mother advised Thor to throw it against Hymirís own hard forehead; Thor
did so, and this time the beaker burst, while the Giantís forehead remained

Hymir felt his loss keenly, yet he said they might have the kettle if they
were able to carry it out of the house. First Tyr tried to lift it, but it would not
budge an inch. Thor was compelled to bend to the task himself; he took so
strong a grip that his feet went through the floor. Finally he succeeded in
slinging the kettle over his head, but it was so large that the handles
clattered at his heels. Hurrying away, he traveled a great distance before
looking back; on doing so at length, he saw Hymir and a whole army of
many-headed Giants setting out in pursuit from their rocky fastnesses in
the east. He threw the kettle off his shoulders, swung his hammer, and
killed every one of the band. He had not gone far on his journey, however,
before one of the goats stumbled to earth half dead; it was halt on one foot,
and for that mishap malicious Loki was to blame.1 Thor finally brought the
kettle into the presence of the assembled gods; and in it ∆gir was
thereafter compelled to brew the ale for the yearly banquet which he had to
provide for the ∆sir.

According to Snorriís Edda, Thor set out all alone, in the likeness of a
ďyoung lad,Ē without his wagon or his goats, and so arrived one evening at
Hymirís dwelling. He remained there during the night, and in the morning
got permission to go out fishing with Hymir, although the Giant did not look
for much help from a fellow so young and small. Thor asked Hymir
for bait, and on being told to provide for himself he tore the head off Hymirís
biggest bull, Heaven-Bellower (Himinhrjůtr). Thor plied the oars; but when
Hymir thought they were going rather too fast, he asked Thor to lay by,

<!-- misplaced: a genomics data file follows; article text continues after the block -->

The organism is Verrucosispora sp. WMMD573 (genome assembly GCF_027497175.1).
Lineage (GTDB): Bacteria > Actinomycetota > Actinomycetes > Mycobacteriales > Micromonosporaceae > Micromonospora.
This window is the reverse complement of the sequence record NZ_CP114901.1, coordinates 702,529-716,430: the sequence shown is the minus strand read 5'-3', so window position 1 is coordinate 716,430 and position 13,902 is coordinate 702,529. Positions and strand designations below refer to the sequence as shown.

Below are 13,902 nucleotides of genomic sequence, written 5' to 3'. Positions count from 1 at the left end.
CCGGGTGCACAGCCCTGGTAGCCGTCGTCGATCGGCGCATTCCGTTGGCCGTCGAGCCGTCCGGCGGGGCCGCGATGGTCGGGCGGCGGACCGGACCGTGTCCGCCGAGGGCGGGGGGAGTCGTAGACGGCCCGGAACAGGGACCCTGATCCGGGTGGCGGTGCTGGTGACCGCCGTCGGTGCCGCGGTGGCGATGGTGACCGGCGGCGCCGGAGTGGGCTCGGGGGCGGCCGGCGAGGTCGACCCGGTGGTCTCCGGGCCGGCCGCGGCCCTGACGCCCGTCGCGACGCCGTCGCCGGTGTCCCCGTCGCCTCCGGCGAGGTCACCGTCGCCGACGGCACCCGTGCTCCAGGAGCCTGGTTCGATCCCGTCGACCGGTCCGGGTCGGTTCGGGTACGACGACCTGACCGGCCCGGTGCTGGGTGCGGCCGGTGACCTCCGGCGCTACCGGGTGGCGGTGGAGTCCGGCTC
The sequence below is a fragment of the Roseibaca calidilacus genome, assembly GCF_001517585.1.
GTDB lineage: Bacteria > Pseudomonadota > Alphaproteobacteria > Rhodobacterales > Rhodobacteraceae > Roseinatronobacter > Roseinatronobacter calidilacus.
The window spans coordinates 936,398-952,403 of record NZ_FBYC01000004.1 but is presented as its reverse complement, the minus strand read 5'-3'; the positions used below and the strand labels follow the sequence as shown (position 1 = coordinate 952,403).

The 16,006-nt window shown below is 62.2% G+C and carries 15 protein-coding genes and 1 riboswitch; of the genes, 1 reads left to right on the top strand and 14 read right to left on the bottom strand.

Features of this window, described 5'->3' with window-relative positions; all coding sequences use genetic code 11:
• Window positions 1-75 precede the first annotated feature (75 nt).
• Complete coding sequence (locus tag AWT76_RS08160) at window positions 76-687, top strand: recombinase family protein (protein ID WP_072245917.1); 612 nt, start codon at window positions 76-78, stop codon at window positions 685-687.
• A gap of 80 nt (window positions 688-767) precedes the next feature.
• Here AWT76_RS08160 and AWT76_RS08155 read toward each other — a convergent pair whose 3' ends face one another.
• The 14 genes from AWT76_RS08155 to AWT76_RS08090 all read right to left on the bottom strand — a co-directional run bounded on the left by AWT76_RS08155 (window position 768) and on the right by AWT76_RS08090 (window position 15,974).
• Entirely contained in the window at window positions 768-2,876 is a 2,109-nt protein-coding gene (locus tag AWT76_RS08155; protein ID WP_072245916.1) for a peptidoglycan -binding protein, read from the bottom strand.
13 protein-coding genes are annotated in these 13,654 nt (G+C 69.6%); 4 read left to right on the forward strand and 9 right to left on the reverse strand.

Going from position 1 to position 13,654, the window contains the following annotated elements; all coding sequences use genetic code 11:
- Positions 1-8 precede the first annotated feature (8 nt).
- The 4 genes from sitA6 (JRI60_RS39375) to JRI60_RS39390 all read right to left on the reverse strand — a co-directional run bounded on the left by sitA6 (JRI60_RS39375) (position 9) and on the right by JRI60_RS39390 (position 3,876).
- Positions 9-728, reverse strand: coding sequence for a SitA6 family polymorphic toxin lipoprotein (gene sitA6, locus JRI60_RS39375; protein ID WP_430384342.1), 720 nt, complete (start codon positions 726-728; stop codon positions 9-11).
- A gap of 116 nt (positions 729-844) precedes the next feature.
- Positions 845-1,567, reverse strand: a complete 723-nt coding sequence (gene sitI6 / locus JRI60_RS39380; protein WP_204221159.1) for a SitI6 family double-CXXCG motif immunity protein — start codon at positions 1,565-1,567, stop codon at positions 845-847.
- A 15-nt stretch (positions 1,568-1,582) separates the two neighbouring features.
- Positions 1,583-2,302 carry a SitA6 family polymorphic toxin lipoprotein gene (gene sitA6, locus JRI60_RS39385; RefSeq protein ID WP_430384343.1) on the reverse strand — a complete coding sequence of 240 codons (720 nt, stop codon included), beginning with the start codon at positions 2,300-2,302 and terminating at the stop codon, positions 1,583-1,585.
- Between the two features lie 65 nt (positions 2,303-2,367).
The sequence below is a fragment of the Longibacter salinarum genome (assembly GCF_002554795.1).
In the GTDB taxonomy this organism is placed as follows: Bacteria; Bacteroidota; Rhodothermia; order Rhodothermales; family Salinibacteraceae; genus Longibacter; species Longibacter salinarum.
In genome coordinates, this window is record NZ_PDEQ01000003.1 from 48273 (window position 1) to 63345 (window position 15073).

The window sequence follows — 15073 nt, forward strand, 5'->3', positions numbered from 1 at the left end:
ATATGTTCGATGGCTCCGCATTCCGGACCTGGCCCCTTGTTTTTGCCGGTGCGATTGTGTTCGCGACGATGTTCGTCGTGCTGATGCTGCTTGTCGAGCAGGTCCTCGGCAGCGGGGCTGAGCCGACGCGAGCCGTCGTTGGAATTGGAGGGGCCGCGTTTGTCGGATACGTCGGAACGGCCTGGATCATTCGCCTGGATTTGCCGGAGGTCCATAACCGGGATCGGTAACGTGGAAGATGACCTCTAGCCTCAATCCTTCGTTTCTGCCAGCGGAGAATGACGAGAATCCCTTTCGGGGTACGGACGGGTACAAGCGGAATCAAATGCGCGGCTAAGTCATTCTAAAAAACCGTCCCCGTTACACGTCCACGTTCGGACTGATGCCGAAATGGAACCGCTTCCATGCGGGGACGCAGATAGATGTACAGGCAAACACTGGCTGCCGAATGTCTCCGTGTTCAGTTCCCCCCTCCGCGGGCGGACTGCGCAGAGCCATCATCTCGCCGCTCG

since they had reached his accustomed fishing banks; Thor for his part,
wanted to row farther out. When they had gone on some distance, Hymir
declared it would be unsafe to venture beyond a certain point for fear of the
Midgard Serpent. Thor nevertheless rowed on and on, until Hymir became
very ill at ease. At last Thor pulled in his oars, prepared a stout line and a
hook to match, and baited it with the bullís head. Then he dropped the line,
and the Midgard Serpent took the bait so that the hook pierced the roof of
his mouth. The Serpent gave the line such a violent jerk that Thorís
knuckles were dashed against the gunwale; furiously angry, he rallied his
∆sir strength and pulled so hard that his feet went through the boat and
struck the bottom of the sea. He succeeded in drawing the Serpent up to
the gunwale; and a terrible sight it was to see Thor fix his piercing eyes on
the Serpent and to see the Serpent glare in turn at Thor, spewing venom
meanwhile. Hymir grew pale with terror as he caught sight of the Serpent
and saw the waves washing into the boat and out again; fumbling for his
bait knife, he cut the line off against the gunwale, and the Serpent sank
back into the sea. Thor threw his hammer after it, but did not succeed in
killing it. Yet he struck Hymir such a blow with his fist that the Giant tumbled
overboard head first. Thor himself waded ashore.


Peter Andreas Munch: Norse Mythology: Legends of Gods and Heroes. The American-Scandinavian Foundation, New York. 1926, pp. 65-69.
Henry Adam Bellows: The Poetic Edda. The American-Scandinavian Foundation, New York, 1923, pp. 138ff.
Gylvaginning, pp. 68ff ; Rasmus B. Anderson (Ed.): The Elder Eddas of Saemund Sigfusson and the Younger Eddas of Snorre Sturleson. Norrśna Society, London-New York. 1906, pp. 312ff.